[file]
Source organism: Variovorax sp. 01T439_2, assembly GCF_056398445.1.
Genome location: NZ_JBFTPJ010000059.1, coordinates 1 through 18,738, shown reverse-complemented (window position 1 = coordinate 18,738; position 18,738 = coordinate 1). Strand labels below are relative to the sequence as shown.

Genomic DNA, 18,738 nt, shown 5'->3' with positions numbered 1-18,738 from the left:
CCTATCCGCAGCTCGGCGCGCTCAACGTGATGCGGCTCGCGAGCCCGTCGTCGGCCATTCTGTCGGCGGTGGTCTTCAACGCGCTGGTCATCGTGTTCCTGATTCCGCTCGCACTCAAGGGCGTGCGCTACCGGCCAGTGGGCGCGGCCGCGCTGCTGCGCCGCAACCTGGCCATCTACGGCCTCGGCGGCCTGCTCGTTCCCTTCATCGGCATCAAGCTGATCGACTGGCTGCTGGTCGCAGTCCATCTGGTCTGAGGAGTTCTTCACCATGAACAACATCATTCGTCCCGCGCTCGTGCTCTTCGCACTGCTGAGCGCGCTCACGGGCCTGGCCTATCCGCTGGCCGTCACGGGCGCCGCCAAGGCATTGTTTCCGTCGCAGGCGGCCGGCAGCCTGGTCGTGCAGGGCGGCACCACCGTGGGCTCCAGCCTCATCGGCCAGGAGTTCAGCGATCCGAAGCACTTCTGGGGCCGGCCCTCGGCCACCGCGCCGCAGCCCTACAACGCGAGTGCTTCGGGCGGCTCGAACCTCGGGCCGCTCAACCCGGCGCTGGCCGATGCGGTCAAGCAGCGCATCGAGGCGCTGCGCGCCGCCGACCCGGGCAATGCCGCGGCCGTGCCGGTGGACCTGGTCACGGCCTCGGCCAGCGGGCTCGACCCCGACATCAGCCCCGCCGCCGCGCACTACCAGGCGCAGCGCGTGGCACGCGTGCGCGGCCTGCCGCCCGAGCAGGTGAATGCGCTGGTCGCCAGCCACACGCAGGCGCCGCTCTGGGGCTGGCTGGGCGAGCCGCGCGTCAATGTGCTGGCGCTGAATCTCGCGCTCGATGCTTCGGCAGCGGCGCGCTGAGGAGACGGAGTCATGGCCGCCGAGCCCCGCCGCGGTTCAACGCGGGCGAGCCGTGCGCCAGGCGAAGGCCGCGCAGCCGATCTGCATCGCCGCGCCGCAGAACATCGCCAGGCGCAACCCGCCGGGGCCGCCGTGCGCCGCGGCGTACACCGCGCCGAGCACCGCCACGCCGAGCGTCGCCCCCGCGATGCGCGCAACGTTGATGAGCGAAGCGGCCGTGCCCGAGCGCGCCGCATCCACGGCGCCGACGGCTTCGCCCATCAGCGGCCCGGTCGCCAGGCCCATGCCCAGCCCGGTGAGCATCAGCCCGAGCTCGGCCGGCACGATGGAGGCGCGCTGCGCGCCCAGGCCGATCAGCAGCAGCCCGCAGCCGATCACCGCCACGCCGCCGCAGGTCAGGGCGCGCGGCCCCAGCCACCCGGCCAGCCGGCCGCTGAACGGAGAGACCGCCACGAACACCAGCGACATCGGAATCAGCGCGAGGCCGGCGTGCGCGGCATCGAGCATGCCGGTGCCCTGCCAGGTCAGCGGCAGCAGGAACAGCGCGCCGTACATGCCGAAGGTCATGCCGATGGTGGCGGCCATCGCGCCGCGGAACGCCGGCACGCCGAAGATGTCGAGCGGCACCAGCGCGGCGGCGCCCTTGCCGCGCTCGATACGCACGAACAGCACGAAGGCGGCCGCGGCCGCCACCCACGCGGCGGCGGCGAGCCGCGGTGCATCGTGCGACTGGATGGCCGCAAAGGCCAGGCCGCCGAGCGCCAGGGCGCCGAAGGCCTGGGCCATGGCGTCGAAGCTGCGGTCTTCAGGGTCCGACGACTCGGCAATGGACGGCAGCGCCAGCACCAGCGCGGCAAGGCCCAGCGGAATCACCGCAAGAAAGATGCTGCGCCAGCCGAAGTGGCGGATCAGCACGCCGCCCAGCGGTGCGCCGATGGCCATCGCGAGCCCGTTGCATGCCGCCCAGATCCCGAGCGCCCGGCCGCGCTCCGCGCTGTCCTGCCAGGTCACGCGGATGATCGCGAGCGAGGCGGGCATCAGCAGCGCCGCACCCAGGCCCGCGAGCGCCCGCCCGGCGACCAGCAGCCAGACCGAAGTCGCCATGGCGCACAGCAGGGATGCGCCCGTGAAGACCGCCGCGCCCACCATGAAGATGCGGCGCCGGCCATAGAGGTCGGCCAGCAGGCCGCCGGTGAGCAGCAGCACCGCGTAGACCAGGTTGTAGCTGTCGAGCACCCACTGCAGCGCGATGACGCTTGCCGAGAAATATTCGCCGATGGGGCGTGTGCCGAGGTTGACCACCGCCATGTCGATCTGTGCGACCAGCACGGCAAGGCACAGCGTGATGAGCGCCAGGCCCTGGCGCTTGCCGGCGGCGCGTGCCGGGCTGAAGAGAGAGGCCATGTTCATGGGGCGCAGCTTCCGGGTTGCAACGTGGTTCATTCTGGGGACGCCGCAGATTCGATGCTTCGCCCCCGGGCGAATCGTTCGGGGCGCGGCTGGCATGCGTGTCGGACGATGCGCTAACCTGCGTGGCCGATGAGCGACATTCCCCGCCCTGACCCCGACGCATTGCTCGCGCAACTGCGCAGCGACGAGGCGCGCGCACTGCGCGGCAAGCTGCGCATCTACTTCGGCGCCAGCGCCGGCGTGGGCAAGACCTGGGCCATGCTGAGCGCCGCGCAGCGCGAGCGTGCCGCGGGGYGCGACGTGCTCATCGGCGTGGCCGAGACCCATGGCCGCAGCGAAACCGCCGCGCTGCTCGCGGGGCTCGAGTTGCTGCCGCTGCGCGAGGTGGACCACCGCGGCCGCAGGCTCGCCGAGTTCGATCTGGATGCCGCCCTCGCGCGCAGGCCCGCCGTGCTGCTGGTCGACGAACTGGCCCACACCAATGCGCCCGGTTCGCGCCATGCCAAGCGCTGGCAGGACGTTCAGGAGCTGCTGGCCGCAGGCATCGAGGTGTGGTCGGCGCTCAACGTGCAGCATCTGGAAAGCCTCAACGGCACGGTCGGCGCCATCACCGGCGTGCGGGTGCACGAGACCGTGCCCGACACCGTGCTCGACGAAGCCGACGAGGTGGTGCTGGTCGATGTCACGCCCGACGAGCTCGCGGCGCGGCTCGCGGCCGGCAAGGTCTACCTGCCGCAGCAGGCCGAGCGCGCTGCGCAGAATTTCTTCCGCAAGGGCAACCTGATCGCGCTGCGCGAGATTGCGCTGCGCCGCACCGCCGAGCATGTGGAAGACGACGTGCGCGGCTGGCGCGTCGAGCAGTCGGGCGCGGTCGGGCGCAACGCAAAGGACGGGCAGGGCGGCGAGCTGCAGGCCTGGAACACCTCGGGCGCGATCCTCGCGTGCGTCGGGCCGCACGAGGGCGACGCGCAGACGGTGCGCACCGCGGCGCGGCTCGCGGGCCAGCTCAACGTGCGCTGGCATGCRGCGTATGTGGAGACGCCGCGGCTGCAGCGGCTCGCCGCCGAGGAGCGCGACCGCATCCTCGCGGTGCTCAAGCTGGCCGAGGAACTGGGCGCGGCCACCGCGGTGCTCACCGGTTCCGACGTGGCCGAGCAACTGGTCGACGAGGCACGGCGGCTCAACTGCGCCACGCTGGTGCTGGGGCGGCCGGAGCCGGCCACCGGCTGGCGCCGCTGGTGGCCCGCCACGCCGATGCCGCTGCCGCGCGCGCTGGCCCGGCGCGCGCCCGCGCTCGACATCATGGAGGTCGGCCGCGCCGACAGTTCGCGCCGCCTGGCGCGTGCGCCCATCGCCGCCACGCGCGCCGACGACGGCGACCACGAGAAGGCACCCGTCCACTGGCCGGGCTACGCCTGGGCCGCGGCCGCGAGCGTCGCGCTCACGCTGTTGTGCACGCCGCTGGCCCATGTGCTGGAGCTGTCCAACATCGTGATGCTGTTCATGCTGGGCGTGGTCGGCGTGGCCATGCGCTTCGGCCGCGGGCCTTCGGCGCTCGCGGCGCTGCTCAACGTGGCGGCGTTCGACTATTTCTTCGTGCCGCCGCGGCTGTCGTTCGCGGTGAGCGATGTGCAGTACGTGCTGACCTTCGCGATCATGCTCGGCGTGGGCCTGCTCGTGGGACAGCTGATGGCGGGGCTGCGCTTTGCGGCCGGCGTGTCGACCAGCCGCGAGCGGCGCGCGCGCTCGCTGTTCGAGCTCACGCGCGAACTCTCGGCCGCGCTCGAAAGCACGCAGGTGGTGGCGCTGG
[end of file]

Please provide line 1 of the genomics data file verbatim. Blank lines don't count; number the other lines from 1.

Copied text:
Source organism: Variovorax sp. 01T439_2, assembly GCF_056398445.1.